For Francisca Michielsen, divisional director for international working capital at Santander’s corporate and commercial banking division and one of the event’s panellists, policy change comes not only from a focus on women, but from facilitating mindset change among men. “Where I think we need to be better as organisations is to facilitate men more to step away from the traditional role model and encourage them to take paternity leave, for example,” she said.


There are innovative approaches to closing the gender gap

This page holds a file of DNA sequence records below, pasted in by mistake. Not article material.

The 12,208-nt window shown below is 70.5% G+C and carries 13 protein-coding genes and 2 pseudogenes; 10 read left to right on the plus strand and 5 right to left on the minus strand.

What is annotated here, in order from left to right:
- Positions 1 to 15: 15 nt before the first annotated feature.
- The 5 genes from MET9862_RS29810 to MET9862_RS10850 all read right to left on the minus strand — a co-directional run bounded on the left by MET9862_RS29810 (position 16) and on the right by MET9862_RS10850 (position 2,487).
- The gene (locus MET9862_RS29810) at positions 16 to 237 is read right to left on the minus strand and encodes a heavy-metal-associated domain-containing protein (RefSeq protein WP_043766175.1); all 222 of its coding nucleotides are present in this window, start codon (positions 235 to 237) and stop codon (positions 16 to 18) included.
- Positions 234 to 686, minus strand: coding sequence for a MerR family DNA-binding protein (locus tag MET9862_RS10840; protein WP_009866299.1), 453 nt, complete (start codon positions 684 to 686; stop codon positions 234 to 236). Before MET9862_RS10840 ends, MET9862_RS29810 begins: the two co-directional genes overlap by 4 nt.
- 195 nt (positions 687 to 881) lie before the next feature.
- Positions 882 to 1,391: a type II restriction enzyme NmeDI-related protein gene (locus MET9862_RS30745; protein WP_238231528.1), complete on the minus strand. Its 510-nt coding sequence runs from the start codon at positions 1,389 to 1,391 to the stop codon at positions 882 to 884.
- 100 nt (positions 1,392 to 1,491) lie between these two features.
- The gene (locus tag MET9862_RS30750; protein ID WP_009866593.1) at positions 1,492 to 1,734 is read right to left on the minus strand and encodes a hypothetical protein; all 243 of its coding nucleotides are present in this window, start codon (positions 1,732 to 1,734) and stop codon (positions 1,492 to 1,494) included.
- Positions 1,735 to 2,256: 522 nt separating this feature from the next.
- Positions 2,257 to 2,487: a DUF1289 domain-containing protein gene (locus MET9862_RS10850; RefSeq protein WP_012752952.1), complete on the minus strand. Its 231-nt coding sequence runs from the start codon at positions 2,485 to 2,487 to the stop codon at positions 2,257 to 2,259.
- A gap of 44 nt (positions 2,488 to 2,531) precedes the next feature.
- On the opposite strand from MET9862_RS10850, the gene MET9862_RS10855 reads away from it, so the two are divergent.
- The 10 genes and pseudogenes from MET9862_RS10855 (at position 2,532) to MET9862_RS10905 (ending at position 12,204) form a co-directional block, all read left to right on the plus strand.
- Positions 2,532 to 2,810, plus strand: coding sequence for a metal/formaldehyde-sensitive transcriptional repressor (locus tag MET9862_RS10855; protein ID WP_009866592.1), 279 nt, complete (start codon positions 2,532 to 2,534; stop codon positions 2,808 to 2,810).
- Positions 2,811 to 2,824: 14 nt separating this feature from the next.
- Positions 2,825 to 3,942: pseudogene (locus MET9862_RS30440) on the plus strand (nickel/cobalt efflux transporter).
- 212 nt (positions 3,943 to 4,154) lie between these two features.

Although it’s tempting for firms to put in place education, training and other interventions in an attempt to close the gender gap, simpler initiatives may bear more fruit. Michielsen outlined how Santander has started focussing its trade finance recruiting beyond the traditional specialised skill sets which are still overwhelmingly dominated by men, to a range of soft skills. “We have become more flexible to hiring from different fields, because if you’ve demonstrated that you are capable in one skill set, you should also be able to learn another one,” she said. Since the bank merged supply chain finance, invoice finance and trade finance into one team at the beginning of last year, this approach has been put to the test. “I’m trying to grow my team, which is difficult because there are not many banks that have one team of originators being asked to master all those three different skill sets. It forces me to look much more at the ambition to learn new things. To be a good originator, you need that soft skill set. And my view is that women are very good at it,” she added.